Where Pathways Meet
, Blues on Planet Mars
, and Space Is the Place
, they featured biting solos, oddball voicing, and surprising instrumentation. Like the aggregations of pianist/arranger Fletcher Henderson (with whom Sun Ra cut his teeth) and Count Basie, the Arkestra swings. In the late '90s, this large band from Philadelphia reemerged under the direction of Marshall Allen, the tart-toned alto saxophonist who for so many years played second fiddle to premier Arkestra saxman John Gilmore, who died in 1995. In 1999, the Arkestra, under the direction of the smoother, more predictable Allen, released A Song for the Sun
. Like many earlier Arkestra records, it ties spacy originals to imaginatively rearranged standards and deep, leisurely blues. There are standout tracks, like the sensual, biting "They're Peepin'," a lucid "There Will Never Be Another You," and the creamy title tune, a showcase for the expressive Allen. There are losers, too, like "Spread Your Wings" (Art Jenkins's vocal is flat) and "Galactic Voyage," a not-altogether-successful marriage of the martial and the funereal. Although the Arkestra is long in the tooth, this album affirms how hard and imaginatively its members work. Like a jazz parallel to George Clinton, the Arkestra also puts on a handsome show, diverse in both costume and style.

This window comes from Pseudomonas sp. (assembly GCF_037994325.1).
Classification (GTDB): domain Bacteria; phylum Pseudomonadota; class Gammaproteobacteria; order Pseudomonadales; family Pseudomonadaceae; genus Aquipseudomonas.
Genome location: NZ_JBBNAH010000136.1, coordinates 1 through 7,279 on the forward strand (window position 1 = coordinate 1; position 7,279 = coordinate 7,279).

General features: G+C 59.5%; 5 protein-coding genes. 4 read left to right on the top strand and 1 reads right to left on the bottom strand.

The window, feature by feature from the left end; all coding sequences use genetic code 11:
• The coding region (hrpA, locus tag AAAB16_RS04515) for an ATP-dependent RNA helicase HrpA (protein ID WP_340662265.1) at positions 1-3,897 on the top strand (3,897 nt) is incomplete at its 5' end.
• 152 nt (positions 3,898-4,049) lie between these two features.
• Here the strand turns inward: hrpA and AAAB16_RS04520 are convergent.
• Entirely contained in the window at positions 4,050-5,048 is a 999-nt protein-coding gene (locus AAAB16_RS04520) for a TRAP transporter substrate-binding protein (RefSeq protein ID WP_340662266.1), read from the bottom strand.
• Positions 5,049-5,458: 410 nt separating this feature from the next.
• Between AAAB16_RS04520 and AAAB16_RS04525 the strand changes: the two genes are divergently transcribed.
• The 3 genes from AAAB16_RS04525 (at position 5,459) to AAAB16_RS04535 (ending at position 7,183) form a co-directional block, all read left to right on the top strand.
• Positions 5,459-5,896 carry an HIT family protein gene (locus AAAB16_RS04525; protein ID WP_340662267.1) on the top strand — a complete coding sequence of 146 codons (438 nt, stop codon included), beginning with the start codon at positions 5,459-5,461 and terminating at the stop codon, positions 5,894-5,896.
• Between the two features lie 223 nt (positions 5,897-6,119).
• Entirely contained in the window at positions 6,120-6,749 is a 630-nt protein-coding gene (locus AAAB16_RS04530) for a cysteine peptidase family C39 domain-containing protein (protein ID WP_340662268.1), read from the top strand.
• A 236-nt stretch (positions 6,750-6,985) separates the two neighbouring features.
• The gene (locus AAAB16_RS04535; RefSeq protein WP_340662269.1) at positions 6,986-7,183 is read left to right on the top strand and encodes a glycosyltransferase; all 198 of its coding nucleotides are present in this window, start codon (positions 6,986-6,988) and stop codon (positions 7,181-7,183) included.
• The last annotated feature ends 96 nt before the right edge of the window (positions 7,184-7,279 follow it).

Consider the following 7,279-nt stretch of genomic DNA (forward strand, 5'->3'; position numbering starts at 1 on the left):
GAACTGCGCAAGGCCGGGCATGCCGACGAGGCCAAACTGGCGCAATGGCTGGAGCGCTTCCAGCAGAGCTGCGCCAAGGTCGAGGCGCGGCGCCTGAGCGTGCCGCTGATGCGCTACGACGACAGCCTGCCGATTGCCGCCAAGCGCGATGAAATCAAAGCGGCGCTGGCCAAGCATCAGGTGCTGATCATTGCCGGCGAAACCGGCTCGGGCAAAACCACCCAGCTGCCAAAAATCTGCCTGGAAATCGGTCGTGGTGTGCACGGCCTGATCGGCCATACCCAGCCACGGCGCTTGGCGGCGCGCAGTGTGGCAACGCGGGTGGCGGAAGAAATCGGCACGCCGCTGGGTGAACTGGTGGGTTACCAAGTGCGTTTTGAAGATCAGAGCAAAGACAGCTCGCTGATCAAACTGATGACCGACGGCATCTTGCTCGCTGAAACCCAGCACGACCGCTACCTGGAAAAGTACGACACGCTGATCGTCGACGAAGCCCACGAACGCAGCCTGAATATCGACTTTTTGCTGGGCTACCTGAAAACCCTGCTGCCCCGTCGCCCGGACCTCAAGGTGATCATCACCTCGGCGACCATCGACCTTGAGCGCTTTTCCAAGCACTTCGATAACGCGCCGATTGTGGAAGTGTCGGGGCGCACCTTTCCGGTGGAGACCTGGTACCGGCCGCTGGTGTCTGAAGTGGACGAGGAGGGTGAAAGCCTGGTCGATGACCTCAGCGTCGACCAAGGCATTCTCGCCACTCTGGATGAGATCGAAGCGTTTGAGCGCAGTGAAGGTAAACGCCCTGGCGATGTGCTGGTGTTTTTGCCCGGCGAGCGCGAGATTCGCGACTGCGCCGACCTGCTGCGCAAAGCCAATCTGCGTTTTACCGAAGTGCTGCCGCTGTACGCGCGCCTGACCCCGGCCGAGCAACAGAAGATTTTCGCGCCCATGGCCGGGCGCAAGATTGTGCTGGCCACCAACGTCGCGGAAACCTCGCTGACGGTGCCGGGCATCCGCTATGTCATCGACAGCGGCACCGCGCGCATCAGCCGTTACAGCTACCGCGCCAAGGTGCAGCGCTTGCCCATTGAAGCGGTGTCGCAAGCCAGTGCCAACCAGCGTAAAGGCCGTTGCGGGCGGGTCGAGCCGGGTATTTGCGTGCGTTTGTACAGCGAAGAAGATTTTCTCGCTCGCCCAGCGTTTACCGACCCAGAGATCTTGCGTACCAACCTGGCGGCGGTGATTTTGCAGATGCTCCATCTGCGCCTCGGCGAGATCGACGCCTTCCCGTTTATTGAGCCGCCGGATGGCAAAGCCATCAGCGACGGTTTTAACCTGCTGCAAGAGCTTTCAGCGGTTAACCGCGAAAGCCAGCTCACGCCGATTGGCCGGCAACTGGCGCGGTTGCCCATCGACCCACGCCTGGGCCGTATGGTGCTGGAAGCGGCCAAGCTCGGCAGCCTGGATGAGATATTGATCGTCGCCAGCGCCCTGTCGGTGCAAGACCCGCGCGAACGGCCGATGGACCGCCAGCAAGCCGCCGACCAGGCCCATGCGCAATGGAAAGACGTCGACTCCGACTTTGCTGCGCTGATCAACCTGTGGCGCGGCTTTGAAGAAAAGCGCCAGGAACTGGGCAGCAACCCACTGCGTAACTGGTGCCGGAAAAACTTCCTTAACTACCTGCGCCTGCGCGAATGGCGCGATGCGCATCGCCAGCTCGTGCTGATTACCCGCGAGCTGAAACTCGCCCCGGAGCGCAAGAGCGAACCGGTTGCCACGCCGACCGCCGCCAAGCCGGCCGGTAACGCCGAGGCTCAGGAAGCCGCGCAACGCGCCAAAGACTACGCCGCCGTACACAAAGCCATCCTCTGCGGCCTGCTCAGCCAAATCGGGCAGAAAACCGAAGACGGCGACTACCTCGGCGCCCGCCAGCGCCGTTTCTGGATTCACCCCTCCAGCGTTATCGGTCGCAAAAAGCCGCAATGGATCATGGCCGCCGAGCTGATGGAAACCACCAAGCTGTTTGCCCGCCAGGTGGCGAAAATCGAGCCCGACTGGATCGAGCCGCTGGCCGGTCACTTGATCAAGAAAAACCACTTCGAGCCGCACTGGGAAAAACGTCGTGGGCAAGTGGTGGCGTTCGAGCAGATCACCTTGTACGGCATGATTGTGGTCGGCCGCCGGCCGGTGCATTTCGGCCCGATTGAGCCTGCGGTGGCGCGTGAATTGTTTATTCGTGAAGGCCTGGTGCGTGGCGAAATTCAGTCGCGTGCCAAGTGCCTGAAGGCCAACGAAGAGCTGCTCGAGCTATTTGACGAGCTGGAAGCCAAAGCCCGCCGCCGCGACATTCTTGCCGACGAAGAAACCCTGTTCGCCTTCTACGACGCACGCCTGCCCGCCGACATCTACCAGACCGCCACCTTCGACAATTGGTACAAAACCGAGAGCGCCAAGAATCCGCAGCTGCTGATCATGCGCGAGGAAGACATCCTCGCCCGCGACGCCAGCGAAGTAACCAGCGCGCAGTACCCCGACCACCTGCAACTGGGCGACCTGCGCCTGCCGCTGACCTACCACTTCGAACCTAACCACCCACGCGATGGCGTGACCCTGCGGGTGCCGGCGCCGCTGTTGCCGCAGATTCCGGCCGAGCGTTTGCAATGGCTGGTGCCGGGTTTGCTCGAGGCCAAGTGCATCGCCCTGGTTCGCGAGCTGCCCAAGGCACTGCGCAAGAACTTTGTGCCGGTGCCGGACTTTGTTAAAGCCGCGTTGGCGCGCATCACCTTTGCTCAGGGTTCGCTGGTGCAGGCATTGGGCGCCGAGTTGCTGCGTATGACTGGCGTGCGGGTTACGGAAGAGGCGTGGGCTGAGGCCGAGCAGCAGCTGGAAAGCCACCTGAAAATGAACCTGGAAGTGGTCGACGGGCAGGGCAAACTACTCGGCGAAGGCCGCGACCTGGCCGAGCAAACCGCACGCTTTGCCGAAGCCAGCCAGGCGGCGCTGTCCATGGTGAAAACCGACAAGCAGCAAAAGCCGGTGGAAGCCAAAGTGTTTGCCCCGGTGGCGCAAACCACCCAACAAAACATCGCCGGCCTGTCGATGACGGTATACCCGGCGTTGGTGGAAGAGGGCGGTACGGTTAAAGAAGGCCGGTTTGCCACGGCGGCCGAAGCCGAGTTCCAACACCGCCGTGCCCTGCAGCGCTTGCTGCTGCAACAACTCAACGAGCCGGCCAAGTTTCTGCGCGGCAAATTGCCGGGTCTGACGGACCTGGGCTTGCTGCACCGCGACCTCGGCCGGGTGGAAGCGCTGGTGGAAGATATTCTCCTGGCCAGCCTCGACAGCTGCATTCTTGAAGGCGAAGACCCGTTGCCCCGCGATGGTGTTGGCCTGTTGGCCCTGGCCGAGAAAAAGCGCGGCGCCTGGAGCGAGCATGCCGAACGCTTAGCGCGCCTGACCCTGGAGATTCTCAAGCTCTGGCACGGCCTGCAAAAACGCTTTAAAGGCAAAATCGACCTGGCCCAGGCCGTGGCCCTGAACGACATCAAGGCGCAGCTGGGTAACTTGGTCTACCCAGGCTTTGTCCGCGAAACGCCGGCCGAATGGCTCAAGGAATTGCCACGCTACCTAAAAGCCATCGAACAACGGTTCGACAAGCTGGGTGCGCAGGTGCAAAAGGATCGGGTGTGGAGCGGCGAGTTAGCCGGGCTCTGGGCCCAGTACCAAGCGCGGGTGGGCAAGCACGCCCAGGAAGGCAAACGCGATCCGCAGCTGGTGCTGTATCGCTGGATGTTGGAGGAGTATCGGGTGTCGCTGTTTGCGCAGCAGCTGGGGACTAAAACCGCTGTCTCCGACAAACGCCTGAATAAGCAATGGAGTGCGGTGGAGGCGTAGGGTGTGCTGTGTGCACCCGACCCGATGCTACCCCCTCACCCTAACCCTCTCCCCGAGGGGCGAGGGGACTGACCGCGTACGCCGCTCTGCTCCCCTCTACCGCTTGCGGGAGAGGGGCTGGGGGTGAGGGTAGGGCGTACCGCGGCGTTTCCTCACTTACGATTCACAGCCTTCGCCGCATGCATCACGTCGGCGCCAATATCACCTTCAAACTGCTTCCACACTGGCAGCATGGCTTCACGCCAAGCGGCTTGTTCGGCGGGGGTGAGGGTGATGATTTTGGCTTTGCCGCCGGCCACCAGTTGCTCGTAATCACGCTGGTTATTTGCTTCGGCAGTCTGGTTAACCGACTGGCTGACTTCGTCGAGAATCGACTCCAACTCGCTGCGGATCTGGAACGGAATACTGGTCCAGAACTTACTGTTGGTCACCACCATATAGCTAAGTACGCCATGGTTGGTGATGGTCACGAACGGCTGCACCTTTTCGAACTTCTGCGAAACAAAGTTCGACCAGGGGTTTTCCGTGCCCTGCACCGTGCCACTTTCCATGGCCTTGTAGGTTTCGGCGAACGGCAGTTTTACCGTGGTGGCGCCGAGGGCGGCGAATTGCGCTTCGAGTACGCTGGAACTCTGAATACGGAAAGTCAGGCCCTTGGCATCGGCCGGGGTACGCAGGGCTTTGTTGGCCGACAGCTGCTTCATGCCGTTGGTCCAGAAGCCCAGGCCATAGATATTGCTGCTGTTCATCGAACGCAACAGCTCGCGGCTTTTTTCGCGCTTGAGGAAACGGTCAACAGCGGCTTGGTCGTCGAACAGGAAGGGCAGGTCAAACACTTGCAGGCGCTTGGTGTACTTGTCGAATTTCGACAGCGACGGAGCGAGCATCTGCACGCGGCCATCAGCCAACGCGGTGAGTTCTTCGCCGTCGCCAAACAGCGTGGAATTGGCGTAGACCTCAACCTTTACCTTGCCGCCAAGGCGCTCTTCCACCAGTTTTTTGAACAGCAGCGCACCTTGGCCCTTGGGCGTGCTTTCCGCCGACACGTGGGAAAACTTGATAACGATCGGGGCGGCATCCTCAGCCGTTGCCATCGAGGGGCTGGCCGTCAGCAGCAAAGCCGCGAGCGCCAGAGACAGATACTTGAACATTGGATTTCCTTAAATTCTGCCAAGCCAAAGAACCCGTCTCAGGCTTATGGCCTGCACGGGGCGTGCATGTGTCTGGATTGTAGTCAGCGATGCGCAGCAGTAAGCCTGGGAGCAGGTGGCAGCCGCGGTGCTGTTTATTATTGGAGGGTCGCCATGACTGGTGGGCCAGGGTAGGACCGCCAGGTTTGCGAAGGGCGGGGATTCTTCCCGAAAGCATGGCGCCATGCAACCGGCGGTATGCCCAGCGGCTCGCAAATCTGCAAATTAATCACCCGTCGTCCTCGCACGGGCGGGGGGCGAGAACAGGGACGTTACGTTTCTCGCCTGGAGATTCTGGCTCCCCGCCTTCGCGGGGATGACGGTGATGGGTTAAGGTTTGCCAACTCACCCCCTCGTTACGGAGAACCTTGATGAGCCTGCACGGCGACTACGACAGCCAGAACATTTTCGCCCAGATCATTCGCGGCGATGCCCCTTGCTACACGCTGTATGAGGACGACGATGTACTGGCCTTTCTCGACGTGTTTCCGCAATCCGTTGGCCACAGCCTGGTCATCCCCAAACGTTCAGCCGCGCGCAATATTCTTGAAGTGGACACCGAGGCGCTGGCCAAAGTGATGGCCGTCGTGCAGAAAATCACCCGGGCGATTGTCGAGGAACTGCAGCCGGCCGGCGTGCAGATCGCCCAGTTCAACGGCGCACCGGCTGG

Its leader died eight years ago, but the Sun Ra Arkestra carries on, with its strange combination of big-band swing, groove-heavy blues, and extraterrestrial aspiration. Herman Blount, the keyboardist and arranger whose Sun Ra moniker became synonymous with jazz adventurousness and utopianism, made a passel of records on various obscure labels for a good 40 years before passing away in 1993. Distinguished by such titles as